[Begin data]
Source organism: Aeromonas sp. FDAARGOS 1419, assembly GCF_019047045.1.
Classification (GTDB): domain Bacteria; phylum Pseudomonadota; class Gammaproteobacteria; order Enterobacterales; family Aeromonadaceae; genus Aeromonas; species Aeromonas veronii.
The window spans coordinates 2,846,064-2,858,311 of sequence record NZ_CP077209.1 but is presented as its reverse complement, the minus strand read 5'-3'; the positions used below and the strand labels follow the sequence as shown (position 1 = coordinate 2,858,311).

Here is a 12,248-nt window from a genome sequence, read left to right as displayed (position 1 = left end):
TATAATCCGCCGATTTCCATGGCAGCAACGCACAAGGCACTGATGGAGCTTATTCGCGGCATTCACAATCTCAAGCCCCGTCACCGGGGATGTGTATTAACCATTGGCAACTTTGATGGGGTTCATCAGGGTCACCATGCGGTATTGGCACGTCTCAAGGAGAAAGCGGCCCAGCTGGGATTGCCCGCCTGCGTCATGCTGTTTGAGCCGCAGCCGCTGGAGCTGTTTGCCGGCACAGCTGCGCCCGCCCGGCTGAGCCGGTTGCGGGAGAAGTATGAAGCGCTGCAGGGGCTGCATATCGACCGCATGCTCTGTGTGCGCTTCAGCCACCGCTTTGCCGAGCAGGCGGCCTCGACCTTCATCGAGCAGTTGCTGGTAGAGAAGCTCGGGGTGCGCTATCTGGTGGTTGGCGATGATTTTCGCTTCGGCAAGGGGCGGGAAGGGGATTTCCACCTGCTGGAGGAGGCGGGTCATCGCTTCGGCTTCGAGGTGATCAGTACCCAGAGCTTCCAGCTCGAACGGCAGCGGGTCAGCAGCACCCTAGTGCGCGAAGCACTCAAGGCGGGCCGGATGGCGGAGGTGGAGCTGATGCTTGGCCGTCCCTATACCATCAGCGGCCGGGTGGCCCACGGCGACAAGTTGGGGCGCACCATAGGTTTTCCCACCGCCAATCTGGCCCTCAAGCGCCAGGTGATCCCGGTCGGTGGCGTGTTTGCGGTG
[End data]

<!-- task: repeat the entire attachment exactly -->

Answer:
Source organism: Aeromonas sp. FDAARGOS 1419, assembly GCF_019047045.1.
Classification (GTDB): domain Bacteria; phylum Pseudomonadota; class Gammaproteobacteria; order Enterobacterales; family Aeromonadaceae; genus Aeromonas; species Aeromonas veronii.
The window spans coordinates 2,846,064-2,858,311 of sequence record NZ_CP077209.1 but is presented as its reverse complement, the minus strand read 5'-3'; the positions used below and the strand labels follow the sequence as shown (position 1 = coordinate 2,858,311).

Here is a 12,248-nt window from a genome sequence, read left to right as displayed (position 1 = left end):
TATAATCCGCCGATTTCCATGGCAGCAACGCACAAGGCACTGATGGAGCTTATTCGCGGCATTCACAATCTCAAGCCCCGTCACCGGGGATGTGTATTAACCATTGGCAACTTTGATGGGGTTCATCAGGGTCACCATGCGGTATTGGCACGTCTCAAGGAGAAAGCGGCCCAGCTGGGATTGCCCGCCTGCGTCATGCTGTTTGAGCCGCAGCCGCTGGAGCTGTTTGCCGGCACAGCTGCGCCCGCCCGGCTGAGCCGGTTGCGGGAGAAGTATGAAGCGCTGCAGGGGCTGCATATCGACCGCATGCTCTGTGTGCGCTTCAGCCACCGCTTTGCCGAGCAGGCGGCCTCGACCTTCATCGAGCAGTTGCTGGTAGAGAAGCTCGGGGTGCGCTATCTGGTGGTTGGCGATGATTTTCGCTTCGGCAAGGGGCGGGAAGGGGATTTCCACCTGCTGGAGGAGGCGGGTCATCGCTTCGGCTTCGAGGTGATCAGTACCCAGAGCTTCCAGCTCGAACGGCAGCGGGTCAGCAGCACCCTAGTGCGCGAAGCACTCAAGGCGGGCCGGATGGCGGAGGTGGAGCTGATGCTTGGCCGTCCCTATACCATCAGCGGCCGGGTGGCCCACGGCGACAAGTTGGGGCGCACCATAGGTTTTCCCACCGCCAATCTGGCCCTCAAGCGCCAGGTGATCCCGGTCGGTGGCGTGTTTGCGGTG